Chihuahuas are one of the small breeds that has remained a firm favourite with people and families the world over. Their adorable looks and feisty personalities are just two of the reasons why dog lovers fall for Chis whenever they meet them. With this said, they are highly adaptable characters being just as happy living in an apartment in town as they would be living in a grand country house. Chihuahuas may be small in stature, but they are big on personality and they make wonderful watchdogs too.
Chihuahuas with their large eyes and ears and cute little noses win a person over every time. As puppies they are incredibly sweet and as mature, adult dogs they retain their sweet looks well into their golden years. Chis have compact, well-muscled and nicely balanced bodies with fine, elegant legs. Some dogs have short coats, whereas others have longer hair on their bodies, around their necks and faces. Chihuahuas come in all sorts of colours whether solid or a combination of colours which can be from a light fawn right through to deep black.
Yes, Chihuahuas have tails which taper to the tip being a little thicker at the base which they carry upright and slightly arched when excited or eager to do something.
Unfortunately, Chis do suffer from quite a few health issues which are detailed in the health section of their breed profile. The main health concerns for the breed is patellar luxation and epilepsy, but as previously mentioned they are prone to suffer from other disorders too.
Chihuahuas can be taught not to bark for the sake of it and being so intelligent, they quickly learn what pleases an owner which means they will only voice an opinion when necessary.
Chihuahuas do shed although some Chis shed more hair than others. Interestingly, long-haired Chihuahuas tend to shed less than their short-hair counterparts. The key to staying on top of things is to brush a Chi regularly to remove any shed or loose hair from their coats before it gets left around the home.
Chis are easy maintenance and their coats only need brushing a few times a week to keep things tidy and to remove any loose hair caught in their coats. However, they can often suffer from dental issues which means frequent visits to the vet might be necessary to make sure any teeth that are causing a problem are treated sooner rather than later.
Chihuahuas being small in stature can live anything from 10 to 18 years and even longer providing they are well cared for, fed an appropriate diet to suit the different stages of their lives and given enough daily physical exercise.
The ideal weight for a Chihuahua is anything between 1.8 and 2.7 kgs.
Like all puppies, a young Chi needs to sleep a lot to develop and grow but once they are mature, most dogs need less sleep which could be anything from 12 to 14 hours a day, bearing in mind that older Chis generally need more in the way of rest time.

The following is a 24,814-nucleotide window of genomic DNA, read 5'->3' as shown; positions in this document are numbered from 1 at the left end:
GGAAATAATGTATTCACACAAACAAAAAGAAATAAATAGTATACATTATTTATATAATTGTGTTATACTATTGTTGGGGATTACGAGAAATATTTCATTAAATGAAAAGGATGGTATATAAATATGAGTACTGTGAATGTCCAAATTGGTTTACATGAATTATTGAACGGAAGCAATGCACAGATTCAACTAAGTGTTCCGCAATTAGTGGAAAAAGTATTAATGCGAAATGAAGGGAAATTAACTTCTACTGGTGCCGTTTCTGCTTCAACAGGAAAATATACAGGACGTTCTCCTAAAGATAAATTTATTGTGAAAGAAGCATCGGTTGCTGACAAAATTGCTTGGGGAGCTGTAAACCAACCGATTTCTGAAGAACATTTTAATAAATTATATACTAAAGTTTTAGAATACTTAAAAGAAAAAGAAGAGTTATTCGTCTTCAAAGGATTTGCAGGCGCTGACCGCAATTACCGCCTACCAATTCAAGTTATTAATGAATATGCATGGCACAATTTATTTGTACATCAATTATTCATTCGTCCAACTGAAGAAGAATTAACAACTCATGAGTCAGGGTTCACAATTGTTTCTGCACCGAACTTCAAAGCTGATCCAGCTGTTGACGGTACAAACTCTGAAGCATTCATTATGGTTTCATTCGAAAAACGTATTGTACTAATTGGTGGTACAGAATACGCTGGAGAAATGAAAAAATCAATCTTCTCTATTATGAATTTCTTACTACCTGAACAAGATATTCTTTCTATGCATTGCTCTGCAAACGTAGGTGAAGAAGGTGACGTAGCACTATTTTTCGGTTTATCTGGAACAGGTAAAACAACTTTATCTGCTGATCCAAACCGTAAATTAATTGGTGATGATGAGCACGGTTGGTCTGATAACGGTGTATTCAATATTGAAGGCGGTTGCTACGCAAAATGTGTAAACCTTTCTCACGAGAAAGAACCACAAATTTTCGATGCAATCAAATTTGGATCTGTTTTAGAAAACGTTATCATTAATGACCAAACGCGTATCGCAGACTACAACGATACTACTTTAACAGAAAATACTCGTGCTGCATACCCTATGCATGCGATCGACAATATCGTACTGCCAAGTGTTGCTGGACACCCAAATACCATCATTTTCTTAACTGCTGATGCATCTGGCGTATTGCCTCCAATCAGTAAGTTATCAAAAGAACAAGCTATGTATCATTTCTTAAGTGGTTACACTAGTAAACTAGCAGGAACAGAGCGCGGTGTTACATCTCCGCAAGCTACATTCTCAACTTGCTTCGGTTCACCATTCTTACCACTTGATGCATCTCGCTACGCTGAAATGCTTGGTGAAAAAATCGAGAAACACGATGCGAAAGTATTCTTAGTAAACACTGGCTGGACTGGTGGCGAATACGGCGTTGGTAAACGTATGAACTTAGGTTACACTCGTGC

Chihuahuas are small, but they think they are much larger than they really are and will happily take on a larger dog often with dire results. Like many other small and toy breeds, Chis can often from what is known as “small dog syndrome” which sees them becoming snappier and less tolerant of things they don’t like. However, some Chis are more reserved than others and generally like to keep their distance from people they don’t know, but once they do get to know someone, they can’t wait to say hello. With this said, they are not particularly good around children although there is always the exception to the rule.
Some Chis can be picky eaters, but it is important not to spoil them by only feeding them food they will eat when they are young which could make the situation even worse making it harder to find anything they like.
Younger Chis don’t generally snore, but as they reach their golden years, like many other breeds, a Chihuahua might start to snuffle and snort a little when they are sleeping.
Chihuahuas do like to get their feet wet providing they were introduced to swimming when young. However, some Chis get frightened at the prospect of being in the water and they should never be forced to go in. It is also a very good idea to make sure a Chi has a life vest on when they go swimming just to be on the safe side.
Chihuahuas can be hard to house-train which takes time and a lot of patience to achieve and even then, there are not guarantees that a Chi won’t have many “accidents” around the home over the course of their lifetimes.
Chihuahuas love to give chase and will happily take after anything they spot in the distance or which tries to run away from them. Care also needs to be take when they are around larger dogs because some Chis have no idea just how small they are.
Chihuahuas are one of the top dog breeds in the UK when it comes to “popularity” which can affect how much they cost. But other factors contribute to their price too and this includes a dog’s size, their coat colour, their ancestry and lines, their intelligence and personality as well as their sex and whether they are registered with the Kennel Club. As such, if you are looking to buy a Chihuahua puppy for sale, the average price you would expect to pay for a healthy well-bred Chihuahua would be between £400 to over £1,200. According to our statistics on Pets4Homes, the average price of a KC registered Chihuahua is£764 and a non KC registered Chihuahua is£545.
To find out more about Chihuahuas, check out our Chihuahuabreed profile here.